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I'm often asked by readers how they should add character to their house. My first answer: You're building a log home, so it'll have 100% more character than anything out there...

But I know they want more; countless ways exist, and they include both design (built-ins, bump-outs, bunk rooms) and decor (a burled-wood mantel, for example). One way is to add architectural salvage to your home...that is, reused/recycled material from another building.

For example, using re-purposed white pine from an old barn for your flooring or cabinetry; glorious old doors from a turn-of-the-century factory for one of your rooms; river rock from an old cabin.

I'm writing a small story about how to locate resources for salvaged material in the May issue of Log Home Living, but I thought I'd pass along a great resource to get you started. It's the Building Materials Reuse Association, and the nonprofit's web site will give you links to salvage shops in your neck of the woods.

Enjoy!

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Tags: add, building, charater, homes, log, material, salvage, to

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Comment by Charlotte on February 18, 2009 at 2:57pm
There was a 100 year old hand-dug well on our property. When we closed off the well, my husband pulled out the stacked stone that lined the wall of the well and we used it to build the flowerbeds at the front of the house and a walkway to our main entrance.
Comment by Mitch & Rene Jones on February 13, 2009 at 8:15pm
If you have seen our profile page you know we built our log home after losing our home to a fire.
We took some of the bricks from our old home and used them to line the wood box beside our fireplace. It adds a bit of character as well as memories.

Also there was an old falling down house at the site where we wanted to build our log home, so I took the cut stones out of the foundation and we used them for the chimney on top of our home.

I love the story about the story of the concrete head and the picture of the old door knobs. I actually have an old door knob in a drawer waiting on me to hang it in the mud room. I dug through some trash hoping the door was in good shape because it was a solid wood door with a frosted glass window, but the homeowner had beat holes in the door, but the brass door knob was still beautiful.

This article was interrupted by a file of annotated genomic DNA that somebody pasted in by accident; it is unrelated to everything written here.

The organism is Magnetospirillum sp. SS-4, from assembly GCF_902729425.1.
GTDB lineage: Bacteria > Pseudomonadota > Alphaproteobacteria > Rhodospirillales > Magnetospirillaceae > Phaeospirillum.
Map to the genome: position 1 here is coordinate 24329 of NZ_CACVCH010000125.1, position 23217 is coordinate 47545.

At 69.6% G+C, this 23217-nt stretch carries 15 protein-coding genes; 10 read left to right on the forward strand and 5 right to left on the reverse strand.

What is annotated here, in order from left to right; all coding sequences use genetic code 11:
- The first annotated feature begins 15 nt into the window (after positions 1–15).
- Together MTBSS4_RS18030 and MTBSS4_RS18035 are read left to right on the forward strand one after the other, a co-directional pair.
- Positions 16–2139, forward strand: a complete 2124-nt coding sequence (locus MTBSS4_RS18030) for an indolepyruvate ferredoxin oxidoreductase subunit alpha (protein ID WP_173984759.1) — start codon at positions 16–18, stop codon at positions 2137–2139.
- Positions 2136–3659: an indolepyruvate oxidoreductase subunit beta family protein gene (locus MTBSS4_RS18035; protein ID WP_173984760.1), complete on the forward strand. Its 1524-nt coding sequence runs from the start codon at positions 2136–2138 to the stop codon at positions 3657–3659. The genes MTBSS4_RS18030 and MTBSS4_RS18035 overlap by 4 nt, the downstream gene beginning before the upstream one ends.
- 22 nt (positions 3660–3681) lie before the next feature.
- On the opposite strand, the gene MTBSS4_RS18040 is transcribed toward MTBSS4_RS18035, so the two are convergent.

I know I told a secret "I'm a trash picker" but if the door was worth saving I might of had a mint!

Thanks,
Rene
Comment by CR (Yona) Dunning on February 11, 2009 at 2:22pm
Mike

You're welcome

It's always one of my favorite stories to tell & after all isn't that what we're about - telling stories? People have been doing from next to forever.

I grew up listening to old men in hunting camp telling stories - that was in the days before cable & I-pod

It made me want to tell stories too

I'm very interested in seeing what other folks have to write about when it comes to adding salvaged pieces of history to their dream-homes

thanks
Yona
Comment by Michael McCarthy on February 11, 2009 at 2:02pm
"The school had a face lift during the 70's & Minerva (& a beautiful Federal eagle & two Egyptian pharaohs) were torn down & discarded...I bought her for 50 cents from a kid carrying it down the street - I don't know why kids carry things down the street. They do."

Yona, this is a GREAT story! I love it.

I love houses with items that tell a story. You know the ones: a table found in an old shop during a couple's honeymoon decades ago, a farmhouse sink purchased from a farmer cleaning out his old barn, vintage b/w photos saved from your grandmother's house during a fire, and on and on.

These are all treasures, and they complete a home.

Thanks for sharing!

Mike
Comment by CR (Yona) Dunning on February 11, 2009 at 1:48pm
Michael

This is almost as good as the last topic - whether or not log houses have spirits - & I trust you'll get some very interesting answers.

You reflected that log houses have 100% more character from day one & I agree.

Though our house is barely built & is still waiting to be finished in & out I anticipate adding a little of this & that as time & circumstance permit.

As for now - rather than build a fireplace, after research we have decided to use a woodstove as a secondary heat source & hopefully our primary source down the road. As part of the wood stove installation we'll have a hearth built of native river rocks - easily enough found in the Appalachians.

Along the way we've picked up a concrete head of Minerva - Goddess of Wisdom. She's been sitting on the north side of Clinch Mountain for a year now waiting to become part of our house.

Originally Minerva was a part of the school I graduated from - a long time ago. The school was built with NRA labor during the Depression. Minerva was a bas relief on the pediment above the auditorium doors & when I graduated I walked under her stern face.

The school had a facelift during the 70's & Minerva (& a beautiful Federal eagle & two Egyptian pharoahs) were torn down & discarded.

I bought her for 50 cents from a kid carrying it down the street - I don't know why kids carry things down the street. They do.

She's been in & out of several gardens over the years.

My hope is to have Minerva to be integrated into the river rock wall behind the stove & become part of our home.

She'll be appreciated.

Take care
Yona

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